Wednesday, October 19, 2011

Coding - Flow Like a River

I thought I write about how newbies tend to copy and paste codes to make things work. I admit copy and paste is the easy way to learn coding. I do it at times as well. But in the end, programming/coding is about how an app FLOW. The flow of an app is very crucial for every newbie developer to grasp.

Often I read programming forums there are people who post codes and asking why it does not work. And you know immediately that they are just copying blindly since they don't even know what each line does and how the code flows in the app.

Every app, or programs, or executables, (whatever you want to call them), have a flow of executions. It is like reading a book, you read the title, first paragraph, next paragraph, page 1, page 2.. and so on. iPhone apps are no different. In an iPhone app, you have the main.h (yes we ignore that file and some don't even know it exists!) which calls the AppDelegate, and the AppDelegate calls the ViewController. To simplify, lets skip direct to the AppDelegate.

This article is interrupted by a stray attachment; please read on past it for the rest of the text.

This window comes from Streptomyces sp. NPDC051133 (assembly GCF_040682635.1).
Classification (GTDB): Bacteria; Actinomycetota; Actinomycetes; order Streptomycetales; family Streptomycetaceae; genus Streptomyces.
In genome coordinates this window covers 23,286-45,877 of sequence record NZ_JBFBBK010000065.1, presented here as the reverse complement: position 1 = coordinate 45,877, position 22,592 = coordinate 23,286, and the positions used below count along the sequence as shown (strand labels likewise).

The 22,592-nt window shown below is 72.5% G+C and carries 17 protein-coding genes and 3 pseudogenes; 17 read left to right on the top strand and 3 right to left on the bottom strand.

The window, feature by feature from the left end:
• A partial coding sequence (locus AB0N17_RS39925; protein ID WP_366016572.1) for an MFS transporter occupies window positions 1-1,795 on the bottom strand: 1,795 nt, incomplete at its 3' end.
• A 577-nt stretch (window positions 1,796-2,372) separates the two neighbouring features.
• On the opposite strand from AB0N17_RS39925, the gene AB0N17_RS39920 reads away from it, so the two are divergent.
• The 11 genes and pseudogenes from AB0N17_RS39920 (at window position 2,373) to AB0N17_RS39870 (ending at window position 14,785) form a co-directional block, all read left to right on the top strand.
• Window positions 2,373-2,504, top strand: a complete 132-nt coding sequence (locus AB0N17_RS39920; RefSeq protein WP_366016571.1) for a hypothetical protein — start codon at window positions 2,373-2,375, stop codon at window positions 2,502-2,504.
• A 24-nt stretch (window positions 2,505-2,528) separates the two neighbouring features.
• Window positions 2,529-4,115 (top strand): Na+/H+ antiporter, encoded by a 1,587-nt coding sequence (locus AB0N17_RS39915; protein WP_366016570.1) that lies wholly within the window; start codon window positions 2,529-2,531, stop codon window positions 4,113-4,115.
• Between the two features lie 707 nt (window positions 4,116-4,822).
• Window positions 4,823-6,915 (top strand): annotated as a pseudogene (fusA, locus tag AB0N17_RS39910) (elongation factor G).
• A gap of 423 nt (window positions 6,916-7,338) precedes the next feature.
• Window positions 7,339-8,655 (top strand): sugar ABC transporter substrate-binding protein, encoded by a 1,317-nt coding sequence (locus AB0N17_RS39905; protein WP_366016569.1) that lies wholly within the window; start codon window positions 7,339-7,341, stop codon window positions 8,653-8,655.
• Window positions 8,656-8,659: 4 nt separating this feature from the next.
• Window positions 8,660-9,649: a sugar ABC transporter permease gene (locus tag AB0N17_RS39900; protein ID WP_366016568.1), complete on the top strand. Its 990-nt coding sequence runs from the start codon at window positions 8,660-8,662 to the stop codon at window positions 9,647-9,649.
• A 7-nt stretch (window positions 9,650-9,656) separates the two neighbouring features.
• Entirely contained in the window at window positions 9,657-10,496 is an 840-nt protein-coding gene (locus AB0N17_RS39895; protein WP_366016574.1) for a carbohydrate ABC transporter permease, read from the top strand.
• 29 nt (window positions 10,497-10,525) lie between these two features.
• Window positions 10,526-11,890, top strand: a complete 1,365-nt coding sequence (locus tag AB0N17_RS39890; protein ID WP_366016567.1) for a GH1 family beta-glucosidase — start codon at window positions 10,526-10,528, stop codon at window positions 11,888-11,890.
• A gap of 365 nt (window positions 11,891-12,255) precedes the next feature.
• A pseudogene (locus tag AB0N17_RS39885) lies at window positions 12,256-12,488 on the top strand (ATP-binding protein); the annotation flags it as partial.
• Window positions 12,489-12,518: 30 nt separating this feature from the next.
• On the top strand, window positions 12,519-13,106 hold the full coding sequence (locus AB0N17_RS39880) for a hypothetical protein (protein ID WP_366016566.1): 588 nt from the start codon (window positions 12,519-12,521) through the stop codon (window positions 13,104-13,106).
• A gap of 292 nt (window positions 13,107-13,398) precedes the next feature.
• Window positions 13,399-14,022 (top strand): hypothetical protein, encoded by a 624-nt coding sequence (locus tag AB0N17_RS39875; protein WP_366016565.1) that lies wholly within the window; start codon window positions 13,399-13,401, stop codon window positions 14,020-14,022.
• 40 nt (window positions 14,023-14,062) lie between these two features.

1. AppDelegates is called - applicationDidFinishLaunching is executed. In this method normally we directly call the first viewController (say FirstViewController) to appear after the Launch image is shown.

2. Next thing that happens, of course, is the codes inside the function "viewDidLoad" in FirstViewController.m.
Normally in this method you can put initialization of the view (for eg, buttons location, hidden/not, start a timer and so on)

3. Then from here, everything is based on user's input (or timer's action if there is a timer).

4. App Exit / Goes to background.

This is a simple flow, but many people do not realize this. Even in each of the user's actions there are flow of their own. You, as developer need to cater for every single line of codes. If you want to use a variable, you must check what is the contents of that variable. Has it been loaded with values? Has it been initialized even?
There is no point to read a variable into a UILabel, if you haven't loaded any values in it!

For eg,

in .h
NSString *myStr;

in.m (IBAction)userPressButton

myLabel.text = myStr;

This won't work. You need to load/init the myStr with something first (for eg, in the viewDidLoad!)

in .m (void)viewDidLoad

myStr = [NSString stringWithFormat:@"%@",[ [NSUserDefaults standardUserDefaults] objectForKey:@"storedString"]];

Then when user press the button, myLabel.text will show a value and it works.

These are the FLOW of apps, and of functions/methods and all developers should know how a user use their apps and what to do if a user acted.

I hope this post has been useful.